Travel Tips: Drinking Water in Europe

Travel Tips: Drinking Water in Europe

Travel Tips: Drinking Water in Europe

When you’re not sipping on Belgian beers, French wine or Italian coffee, it’s important to stay hydrated by drinking plenty of water while you’re travelling. One question the Albatross Tours team gets asked a lot by travellers on their first trip with us to Europe is, “Can we drink the water?” The easy answer is yes! The water is safe to drink for all the places we visit in Europe (possibly with the exception of Turkey)!

Why Is This An Issue?

The availability of safe drinking water is an important consideration for all travellers. Anyone who has travelled through India or parts of Southeast Asia can tell you about the nasties that can be found in local water supplies. It’s not just an issue in rural villages – there are some very big, thriving cities where it is unadvisable to drink the tap water.

Europe’s Water Is Generally Safe

Leave the iodine tablets at home! The tap water throughout most of Europe is completely safe to drink. The taps in hotels, homes, restaurants and cafés all run with potable water.

Of course, there’s always room for common sense. While the water from the bubbler in Hyde Park is likely to be safe, it might be wise to avoid the water from the well on a rural Croatian farm.

Are You Sure?

Yes, absolutely! Before we left Australia, we researched to see if the tap water was safe to drink in the places we visited. Having then travelled extensively through Europe, I drank tap water the whole time without any issue. Whether we were in the Austrian Alps or on the French Riviera, we always turned to the taps when we wanted a refreshing drink.

But It Tastes Funny?

The trace levels of minerals in the water will determine its taste. This is why the water tastes slightly different wherever you travel – it’s being pulled from the sea or from the ground in a location that has a slightly different cocktail of minerals than you’re normally used to. For example, the tap water in the United Kingdom is particularly ‘hard’. This means that there are a greater number of trace minerals. While it might taste different, it’s still completely safe. If you don’t like the taste, there are water bottles available that have water filtration systems built in.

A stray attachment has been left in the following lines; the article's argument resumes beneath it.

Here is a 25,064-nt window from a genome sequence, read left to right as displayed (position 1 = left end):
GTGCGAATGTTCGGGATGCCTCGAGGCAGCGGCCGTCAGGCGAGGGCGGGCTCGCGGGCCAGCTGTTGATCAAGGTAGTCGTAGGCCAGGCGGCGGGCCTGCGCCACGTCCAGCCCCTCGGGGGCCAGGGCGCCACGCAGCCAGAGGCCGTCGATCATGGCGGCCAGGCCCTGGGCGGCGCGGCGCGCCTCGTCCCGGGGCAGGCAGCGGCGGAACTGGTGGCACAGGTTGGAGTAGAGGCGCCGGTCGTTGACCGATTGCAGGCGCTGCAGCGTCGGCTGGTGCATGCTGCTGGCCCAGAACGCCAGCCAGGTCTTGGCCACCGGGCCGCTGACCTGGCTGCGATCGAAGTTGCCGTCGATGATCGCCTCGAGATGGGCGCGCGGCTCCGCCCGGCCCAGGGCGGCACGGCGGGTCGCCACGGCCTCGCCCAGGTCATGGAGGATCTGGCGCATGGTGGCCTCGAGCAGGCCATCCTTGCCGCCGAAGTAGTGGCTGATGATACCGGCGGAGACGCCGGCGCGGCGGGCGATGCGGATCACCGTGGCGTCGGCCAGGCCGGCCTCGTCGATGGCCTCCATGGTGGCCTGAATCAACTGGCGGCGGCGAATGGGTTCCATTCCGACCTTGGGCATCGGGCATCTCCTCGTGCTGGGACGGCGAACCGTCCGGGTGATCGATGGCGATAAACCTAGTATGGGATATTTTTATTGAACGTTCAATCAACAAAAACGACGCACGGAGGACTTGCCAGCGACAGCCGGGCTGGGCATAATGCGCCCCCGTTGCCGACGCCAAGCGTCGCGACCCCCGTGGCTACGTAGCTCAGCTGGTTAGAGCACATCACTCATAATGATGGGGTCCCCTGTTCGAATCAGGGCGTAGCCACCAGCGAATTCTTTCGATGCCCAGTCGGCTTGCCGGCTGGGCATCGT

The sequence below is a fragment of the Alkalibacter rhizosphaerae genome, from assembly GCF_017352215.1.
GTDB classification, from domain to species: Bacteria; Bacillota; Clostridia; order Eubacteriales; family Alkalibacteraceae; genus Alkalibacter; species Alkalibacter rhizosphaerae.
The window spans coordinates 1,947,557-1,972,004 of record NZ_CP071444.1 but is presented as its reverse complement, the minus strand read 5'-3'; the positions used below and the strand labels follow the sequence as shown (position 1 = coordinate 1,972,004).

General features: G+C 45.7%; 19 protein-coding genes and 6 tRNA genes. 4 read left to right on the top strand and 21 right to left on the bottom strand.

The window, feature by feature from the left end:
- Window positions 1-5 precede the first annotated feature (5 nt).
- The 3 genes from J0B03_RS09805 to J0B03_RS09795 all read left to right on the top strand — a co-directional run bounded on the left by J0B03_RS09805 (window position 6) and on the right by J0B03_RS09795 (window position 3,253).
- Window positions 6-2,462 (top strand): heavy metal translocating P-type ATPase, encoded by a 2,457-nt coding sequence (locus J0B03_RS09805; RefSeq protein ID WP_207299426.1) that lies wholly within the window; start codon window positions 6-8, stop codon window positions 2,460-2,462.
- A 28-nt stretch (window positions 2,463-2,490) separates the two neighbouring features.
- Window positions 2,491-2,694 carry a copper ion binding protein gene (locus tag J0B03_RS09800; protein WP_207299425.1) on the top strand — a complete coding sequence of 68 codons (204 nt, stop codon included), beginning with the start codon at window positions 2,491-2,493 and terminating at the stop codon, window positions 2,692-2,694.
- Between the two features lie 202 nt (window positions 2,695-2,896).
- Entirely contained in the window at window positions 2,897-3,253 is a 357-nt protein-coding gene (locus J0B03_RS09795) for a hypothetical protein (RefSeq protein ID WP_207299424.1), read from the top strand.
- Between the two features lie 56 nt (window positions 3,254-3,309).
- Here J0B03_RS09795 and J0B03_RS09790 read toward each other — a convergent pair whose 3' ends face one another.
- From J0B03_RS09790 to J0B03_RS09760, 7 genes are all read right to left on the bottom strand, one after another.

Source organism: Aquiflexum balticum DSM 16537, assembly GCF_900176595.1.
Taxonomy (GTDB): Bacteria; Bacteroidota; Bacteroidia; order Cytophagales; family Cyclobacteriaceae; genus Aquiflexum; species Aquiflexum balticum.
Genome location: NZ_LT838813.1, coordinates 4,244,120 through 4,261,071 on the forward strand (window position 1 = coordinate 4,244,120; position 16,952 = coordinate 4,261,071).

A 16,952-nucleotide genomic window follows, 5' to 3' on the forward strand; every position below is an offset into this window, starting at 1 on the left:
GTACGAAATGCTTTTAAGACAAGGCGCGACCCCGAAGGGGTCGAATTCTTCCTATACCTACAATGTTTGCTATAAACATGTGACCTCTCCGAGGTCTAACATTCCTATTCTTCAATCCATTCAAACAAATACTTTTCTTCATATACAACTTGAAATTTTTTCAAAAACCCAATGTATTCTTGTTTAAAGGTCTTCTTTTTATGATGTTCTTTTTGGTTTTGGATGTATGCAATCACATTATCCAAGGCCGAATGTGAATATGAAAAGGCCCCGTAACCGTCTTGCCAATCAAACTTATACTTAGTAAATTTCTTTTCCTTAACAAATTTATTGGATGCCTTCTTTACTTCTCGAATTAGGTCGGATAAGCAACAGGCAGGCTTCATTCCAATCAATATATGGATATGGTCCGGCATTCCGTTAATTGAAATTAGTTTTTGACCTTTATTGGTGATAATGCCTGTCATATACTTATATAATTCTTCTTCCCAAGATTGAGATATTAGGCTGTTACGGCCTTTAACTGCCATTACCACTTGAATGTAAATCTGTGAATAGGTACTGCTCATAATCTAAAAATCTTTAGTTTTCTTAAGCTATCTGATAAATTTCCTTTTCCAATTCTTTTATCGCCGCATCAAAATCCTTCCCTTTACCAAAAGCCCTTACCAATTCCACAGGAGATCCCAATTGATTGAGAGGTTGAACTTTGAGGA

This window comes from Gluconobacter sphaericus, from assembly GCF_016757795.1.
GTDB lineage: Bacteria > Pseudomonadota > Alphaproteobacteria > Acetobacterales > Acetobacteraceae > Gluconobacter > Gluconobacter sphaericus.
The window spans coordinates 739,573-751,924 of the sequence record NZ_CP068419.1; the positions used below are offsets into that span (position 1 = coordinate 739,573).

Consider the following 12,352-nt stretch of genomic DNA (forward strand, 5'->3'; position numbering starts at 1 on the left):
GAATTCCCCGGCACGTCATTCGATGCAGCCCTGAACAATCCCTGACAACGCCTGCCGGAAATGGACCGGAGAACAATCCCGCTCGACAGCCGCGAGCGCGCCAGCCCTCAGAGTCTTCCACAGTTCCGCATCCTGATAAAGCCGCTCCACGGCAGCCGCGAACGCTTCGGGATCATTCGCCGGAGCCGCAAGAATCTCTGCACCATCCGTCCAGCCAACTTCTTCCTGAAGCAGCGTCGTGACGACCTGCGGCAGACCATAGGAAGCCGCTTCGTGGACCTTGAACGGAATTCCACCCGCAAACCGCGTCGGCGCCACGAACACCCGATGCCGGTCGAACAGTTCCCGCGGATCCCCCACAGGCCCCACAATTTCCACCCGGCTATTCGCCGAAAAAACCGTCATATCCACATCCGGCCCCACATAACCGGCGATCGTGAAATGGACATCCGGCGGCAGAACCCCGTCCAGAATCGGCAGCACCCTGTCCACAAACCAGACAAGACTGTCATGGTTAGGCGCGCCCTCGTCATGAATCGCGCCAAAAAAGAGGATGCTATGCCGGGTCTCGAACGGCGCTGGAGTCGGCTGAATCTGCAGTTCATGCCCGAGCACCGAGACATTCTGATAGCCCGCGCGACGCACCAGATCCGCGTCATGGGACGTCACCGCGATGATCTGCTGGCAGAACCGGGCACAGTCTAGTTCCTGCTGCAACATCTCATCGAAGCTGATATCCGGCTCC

Take A Water Bottle

Given the water is safe to drink, my travel tip for Europe would be to pack a water bottle and fill it from your hotel each morning. While the bottled water in Europe isn’t too expensive, you will still save a fair bit of money if you take your own water each day. This will leave you with extra Euros, Lira, Pounds or Francs to spend on the delicious food or souvenirs for your loved ones!

I recommend investing in a large stainless steel water bottle. These bottles will last a lot longer than any plastic option. If you do decide to go with plastic, choose a brand that is certified BPA free – it’s much better for your long-term health.

Take It Empty

As you probably know, there are restrictions on the amount of liquid that can be taken on flights. Make sure you empty your water bottle before packing it for any flights. There often isn’t any sink at the luggage check stations, which means that the officials are more likely to confiscate your full or half full bottle instead of heading off to find somewhere they can empty it for you. Don’t run the risk of losing your favourite stainless steel bottle – empty it before you arrive at the airport!

I hope you found this tip helpful. Enjoy your next trip through Europe and relax, knowing that you can enjoy the tap water too!

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